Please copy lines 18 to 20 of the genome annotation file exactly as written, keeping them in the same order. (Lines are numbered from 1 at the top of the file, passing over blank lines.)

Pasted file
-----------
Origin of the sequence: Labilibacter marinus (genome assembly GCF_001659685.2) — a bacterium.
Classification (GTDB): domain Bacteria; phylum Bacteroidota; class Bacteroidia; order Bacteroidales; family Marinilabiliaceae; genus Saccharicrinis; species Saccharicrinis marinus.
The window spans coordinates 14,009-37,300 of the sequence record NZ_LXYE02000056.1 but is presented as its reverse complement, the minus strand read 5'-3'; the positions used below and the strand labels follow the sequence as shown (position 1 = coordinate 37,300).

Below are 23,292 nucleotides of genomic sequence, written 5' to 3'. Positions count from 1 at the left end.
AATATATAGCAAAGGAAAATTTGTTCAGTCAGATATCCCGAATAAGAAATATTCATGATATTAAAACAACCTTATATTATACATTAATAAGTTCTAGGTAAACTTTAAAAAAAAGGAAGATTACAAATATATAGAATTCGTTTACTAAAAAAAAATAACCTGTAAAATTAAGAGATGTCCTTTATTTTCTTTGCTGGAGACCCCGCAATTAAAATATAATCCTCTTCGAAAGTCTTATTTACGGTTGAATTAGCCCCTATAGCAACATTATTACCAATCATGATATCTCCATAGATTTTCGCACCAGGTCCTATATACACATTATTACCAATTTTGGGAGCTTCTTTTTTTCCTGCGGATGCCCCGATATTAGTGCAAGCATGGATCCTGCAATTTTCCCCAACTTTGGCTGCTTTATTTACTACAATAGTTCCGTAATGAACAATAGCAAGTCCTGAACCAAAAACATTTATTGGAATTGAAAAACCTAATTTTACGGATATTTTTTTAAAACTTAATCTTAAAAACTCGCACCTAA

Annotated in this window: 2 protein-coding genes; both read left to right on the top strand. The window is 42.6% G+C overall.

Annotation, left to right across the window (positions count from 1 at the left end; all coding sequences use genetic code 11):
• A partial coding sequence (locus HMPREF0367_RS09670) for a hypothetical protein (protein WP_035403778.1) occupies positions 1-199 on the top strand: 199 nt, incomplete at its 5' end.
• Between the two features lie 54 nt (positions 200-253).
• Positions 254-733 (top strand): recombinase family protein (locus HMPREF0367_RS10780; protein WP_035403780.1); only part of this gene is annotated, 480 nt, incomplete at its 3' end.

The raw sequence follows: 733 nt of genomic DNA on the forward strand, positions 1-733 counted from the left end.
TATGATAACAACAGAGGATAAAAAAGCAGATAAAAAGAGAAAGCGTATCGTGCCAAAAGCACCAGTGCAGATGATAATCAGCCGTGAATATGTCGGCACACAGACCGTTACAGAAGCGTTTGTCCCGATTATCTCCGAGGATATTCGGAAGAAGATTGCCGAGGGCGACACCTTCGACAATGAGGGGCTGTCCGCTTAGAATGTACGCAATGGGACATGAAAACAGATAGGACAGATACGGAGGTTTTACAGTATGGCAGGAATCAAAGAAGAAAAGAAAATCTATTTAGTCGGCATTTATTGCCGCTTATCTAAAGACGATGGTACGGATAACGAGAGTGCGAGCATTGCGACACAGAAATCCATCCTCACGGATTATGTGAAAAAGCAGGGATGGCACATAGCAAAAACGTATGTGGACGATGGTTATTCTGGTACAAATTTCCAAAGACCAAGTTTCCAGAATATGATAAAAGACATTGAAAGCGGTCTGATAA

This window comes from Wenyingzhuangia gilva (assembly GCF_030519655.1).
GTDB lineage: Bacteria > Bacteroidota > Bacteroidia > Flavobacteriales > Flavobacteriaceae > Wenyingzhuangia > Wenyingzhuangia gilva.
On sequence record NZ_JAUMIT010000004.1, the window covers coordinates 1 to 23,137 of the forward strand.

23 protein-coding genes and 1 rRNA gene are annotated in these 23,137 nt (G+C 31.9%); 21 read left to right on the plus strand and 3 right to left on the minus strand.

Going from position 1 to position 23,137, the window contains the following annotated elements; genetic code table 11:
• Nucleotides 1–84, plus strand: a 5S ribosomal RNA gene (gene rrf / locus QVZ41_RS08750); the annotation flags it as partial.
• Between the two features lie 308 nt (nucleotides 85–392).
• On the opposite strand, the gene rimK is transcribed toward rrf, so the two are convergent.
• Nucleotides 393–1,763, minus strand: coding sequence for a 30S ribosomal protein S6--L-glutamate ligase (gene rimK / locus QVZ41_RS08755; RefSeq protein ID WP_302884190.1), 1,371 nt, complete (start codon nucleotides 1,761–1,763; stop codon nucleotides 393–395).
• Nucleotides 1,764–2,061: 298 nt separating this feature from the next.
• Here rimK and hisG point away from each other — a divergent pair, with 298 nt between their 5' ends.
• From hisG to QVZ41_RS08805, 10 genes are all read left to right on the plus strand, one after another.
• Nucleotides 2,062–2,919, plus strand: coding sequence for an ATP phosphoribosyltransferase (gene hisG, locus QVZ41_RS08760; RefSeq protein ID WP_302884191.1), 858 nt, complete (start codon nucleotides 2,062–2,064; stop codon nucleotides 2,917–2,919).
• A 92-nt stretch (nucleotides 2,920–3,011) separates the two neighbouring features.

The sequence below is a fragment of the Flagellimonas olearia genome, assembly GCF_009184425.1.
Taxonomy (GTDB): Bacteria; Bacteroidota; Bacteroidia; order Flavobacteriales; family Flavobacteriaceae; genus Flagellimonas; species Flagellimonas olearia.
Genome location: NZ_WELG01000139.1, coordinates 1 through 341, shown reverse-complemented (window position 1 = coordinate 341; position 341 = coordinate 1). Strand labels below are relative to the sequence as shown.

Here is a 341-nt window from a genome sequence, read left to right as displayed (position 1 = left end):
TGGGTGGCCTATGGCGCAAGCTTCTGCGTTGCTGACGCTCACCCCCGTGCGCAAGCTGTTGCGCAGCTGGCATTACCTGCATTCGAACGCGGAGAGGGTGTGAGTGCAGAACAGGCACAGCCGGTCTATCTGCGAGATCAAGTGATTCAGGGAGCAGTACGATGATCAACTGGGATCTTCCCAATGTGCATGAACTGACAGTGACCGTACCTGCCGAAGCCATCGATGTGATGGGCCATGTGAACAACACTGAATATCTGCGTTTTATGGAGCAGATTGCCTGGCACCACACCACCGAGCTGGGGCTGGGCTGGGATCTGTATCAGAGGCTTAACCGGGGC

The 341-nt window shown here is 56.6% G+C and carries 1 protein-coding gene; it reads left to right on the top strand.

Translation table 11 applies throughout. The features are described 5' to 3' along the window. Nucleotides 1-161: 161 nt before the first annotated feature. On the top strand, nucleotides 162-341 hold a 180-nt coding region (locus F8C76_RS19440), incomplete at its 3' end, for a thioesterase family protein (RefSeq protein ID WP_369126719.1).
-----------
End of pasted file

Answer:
• Nucleotides 1–84, plus strand: a 5S ribosomal RNA gene (gene rrf / locus QVZ41_RS08750); the annotation flags it as partial.
• Between the two features lie 308 nt (nucleotides 85–392).
• On the opposite strand, the gene rimK is transcribed toward rrf, so the two are convergent.